View Entire Collection
By Clinical Topic
Diabetes – Summer 2012
Future of Nursing Initiative
Heart Failure - Fall 2011
Influenza - Winter 2011
Nursing Ethics - Fall 2011
Trauma - Fall 2010
Traumatic Brain Injury - Fall 2010
Fluids & Electrolytes
The Food and Drug Administration (FDA) has recently cleared for sale an automated external defibrillator that patients can buy over the counter (OTC). Advise patients that the device, called the HeartStart Home Defibrillator, is appropriate only for people in cardiac arrest who are unresponsive, not breathing, and pulseless. Not intended for use by laypeople on young children, the device is appropriate for adults or children who are at least 8 years old or who weigh at least 55 pounds (25 kg). Small pads for young children and infants are available with a prescription.
The device comes with a training video, which instructs a lay rescuer to call 911 before applying defibrillator pads to the patient's chest. The device issues voice instructions to talk the rescuer through an emergency and to inform her if the patient needs a shock. If not, the device instructs her to begin cardiopulmonary resuscitation (CPR). By pressing a flashing blue button, she can hear step-by-step CPR coaching.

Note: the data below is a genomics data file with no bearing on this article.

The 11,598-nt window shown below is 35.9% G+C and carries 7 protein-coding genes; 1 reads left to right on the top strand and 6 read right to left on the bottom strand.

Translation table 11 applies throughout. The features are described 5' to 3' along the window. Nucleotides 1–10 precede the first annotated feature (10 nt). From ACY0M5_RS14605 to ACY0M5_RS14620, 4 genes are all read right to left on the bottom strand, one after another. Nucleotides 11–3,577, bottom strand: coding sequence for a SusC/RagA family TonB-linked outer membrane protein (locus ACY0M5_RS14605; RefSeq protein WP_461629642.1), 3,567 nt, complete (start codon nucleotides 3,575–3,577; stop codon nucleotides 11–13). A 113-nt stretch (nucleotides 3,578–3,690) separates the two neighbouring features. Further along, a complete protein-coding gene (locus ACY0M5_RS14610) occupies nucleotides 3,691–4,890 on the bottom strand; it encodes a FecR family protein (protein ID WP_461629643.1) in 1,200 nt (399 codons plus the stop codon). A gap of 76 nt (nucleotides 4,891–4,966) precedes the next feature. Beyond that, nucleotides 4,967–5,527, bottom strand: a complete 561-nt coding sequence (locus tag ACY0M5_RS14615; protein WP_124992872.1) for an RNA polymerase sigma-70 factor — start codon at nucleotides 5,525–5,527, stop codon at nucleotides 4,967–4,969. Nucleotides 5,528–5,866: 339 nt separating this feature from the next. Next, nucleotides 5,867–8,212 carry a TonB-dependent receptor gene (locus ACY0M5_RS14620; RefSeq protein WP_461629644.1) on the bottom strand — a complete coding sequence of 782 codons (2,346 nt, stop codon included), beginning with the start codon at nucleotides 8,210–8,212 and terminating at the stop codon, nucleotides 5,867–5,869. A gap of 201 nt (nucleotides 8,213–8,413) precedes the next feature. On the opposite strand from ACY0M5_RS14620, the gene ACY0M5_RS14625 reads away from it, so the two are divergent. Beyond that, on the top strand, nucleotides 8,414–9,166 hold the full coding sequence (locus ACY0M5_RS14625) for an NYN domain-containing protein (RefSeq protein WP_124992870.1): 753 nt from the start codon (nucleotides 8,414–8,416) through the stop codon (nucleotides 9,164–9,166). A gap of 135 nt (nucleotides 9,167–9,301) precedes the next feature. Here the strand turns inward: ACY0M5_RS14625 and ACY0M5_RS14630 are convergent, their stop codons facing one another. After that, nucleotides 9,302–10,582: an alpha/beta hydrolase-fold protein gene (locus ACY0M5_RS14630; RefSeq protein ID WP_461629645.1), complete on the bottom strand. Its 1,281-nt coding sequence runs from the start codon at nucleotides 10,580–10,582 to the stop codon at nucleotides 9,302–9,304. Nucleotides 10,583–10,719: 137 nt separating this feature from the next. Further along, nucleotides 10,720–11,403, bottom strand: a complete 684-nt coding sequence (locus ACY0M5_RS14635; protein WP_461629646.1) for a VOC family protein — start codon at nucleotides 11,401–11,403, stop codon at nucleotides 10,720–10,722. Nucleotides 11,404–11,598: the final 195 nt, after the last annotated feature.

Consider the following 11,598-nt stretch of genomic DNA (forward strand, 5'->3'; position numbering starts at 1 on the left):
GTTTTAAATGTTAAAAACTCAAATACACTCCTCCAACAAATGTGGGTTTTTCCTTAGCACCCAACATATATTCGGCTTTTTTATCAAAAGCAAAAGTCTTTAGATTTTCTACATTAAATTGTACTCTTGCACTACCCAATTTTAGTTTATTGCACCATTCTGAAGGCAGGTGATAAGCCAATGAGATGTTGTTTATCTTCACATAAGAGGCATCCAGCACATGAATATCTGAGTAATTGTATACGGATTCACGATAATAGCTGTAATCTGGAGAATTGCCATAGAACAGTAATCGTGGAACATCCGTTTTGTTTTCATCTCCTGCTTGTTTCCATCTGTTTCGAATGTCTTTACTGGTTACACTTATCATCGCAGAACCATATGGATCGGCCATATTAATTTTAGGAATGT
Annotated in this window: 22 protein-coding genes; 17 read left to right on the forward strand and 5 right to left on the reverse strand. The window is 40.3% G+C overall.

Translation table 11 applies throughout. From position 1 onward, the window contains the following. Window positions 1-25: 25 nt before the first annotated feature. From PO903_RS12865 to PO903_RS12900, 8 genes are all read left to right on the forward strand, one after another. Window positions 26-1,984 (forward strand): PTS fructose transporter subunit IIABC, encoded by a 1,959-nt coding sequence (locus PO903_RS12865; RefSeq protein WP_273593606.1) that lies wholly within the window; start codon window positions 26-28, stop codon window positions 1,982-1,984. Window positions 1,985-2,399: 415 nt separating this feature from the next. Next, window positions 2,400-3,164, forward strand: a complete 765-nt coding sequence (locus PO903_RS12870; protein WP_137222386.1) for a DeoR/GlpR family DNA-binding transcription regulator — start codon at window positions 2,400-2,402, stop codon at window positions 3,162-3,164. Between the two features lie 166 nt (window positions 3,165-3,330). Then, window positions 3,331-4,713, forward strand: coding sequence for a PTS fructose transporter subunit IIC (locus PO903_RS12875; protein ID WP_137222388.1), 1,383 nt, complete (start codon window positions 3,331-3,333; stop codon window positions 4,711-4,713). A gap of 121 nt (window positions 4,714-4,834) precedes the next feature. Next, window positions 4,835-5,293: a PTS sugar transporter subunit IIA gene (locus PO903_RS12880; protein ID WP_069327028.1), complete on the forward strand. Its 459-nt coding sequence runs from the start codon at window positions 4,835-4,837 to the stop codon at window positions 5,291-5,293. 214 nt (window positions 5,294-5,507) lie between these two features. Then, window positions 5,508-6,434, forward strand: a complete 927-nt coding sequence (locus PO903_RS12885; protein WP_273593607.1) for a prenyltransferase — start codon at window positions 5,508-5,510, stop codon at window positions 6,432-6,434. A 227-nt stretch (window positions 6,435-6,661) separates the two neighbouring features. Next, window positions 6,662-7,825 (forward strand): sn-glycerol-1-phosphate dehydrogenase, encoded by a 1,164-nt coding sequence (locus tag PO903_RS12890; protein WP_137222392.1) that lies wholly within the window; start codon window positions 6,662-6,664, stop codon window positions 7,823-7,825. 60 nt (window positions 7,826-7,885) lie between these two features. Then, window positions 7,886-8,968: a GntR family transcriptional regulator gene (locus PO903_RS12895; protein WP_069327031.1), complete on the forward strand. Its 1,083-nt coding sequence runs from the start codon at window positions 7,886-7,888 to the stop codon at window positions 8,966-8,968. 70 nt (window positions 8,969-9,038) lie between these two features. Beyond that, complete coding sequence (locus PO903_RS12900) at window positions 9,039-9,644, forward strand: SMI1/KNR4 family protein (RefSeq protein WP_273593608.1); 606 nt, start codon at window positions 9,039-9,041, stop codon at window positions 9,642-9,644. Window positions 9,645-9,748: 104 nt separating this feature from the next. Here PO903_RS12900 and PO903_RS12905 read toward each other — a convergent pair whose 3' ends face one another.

Even though the defibrillator offers CPR coaching, advise people that taking a CPR training course is the best way to prepare for an emergency. For more information, visit the FDA's Web site at http://www.fda.gov.
Find in-depth content on major issues provided by leading companies in partnership with NursingCenter.com
BD Safety Beyond Needlestick Prevention Learning Center
Sponsored by BD Medical
Sign up for our free enewsletters to stay up-to-date in your area of practice - or take a look at an archive of prior issues
Join our CESaver program to earn up to 100 contact hours for only $34.95
Explore a world of online resources
Back to Top